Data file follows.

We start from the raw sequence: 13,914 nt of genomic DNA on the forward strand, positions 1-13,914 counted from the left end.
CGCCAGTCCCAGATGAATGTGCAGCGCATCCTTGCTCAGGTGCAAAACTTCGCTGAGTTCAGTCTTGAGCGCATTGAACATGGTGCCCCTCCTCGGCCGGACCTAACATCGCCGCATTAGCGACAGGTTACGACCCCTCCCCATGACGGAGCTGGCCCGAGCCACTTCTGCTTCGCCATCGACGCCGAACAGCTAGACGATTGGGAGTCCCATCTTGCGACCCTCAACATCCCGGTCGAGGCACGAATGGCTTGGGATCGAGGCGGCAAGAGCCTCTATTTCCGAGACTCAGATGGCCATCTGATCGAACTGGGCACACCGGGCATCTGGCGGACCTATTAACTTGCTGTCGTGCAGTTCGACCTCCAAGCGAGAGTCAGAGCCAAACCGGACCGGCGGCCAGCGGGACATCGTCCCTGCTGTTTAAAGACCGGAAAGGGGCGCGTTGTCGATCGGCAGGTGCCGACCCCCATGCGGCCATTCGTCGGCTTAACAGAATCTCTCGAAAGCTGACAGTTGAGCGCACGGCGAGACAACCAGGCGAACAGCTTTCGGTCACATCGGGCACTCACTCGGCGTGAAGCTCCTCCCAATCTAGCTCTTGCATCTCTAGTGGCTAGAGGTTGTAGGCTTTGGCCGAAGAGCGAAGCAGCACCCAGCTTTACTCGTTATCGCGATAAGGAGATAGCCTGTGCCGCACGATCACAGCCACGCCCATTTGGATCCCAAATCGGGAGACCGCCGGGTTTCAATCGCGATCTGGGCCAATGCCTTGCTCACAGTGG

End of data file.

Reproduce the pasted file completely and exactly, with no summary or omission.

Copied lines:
We start from the raw sequence: 13,914 nt of genomic DNA on the forward strand, positions 1-13,914 counted from the left end.
CGCCAGTCCCAGATGAATGTGCAGCGCATCCTTGCTCAGGTGCAAAACTTCGCTGAGTTCAGTCTTGAGCGCATTGAACATGGTGCCCCTCCTCGGCCGGACCTAACATCGCCGCATTAGCGACAGGTTACGACCCCTCCCCATGACGGAGCTGGCCCGAGCCACTTCTGCTTCGCCATCGACGCCGAACAGCTAGACGATTGGGAGTCCCATCTTGCGACCCTCAACATCCCGGTCGAGGCACGAATGGCTTGGGATCGAGGCGGCAAGAGCCTCTATTTCCGAGACTCAGATGGCCATCTGATCGAACTGGGCACACCGGGCATCTGGCGGACCTATTAACTTGCTGTCGTGCAGTTCGACCTCCAAGCGAGAGTCAGAGCCAAACCGGACCGGCGGCCAGCGGGACATCGTCCCTGCTGTTTAAAGACCGGAAAGGGGCGCGTTGTCGATCGGCAGGTGCCGACCCCCATGCGGCCATTCGTCGGCTTAACAGAATCTCTCGAAAGCTGACAGTTGAGCGCACGGCGAGACAACCAGGCGAACAGCTTTCGGTCACATCGGGCACTCACTCGGCGTGAAGCTCCTCCCAATCTAGCTCTTGCATCTCTAGTGGCTAGAGGTTGTAGGCTTTGGCCGAAGAGCGAAGCAGCACCCAGCTTTACTCGTTATCGCGATAAGGAGATAGCCTGTGCCGCACGATCACAGCCACGCCCATTTGGATCCCAAATCGGGAGACCGCCGGGTTTCAATCGCGATCTGGGCCAATGCCTTGCTCACAGTGG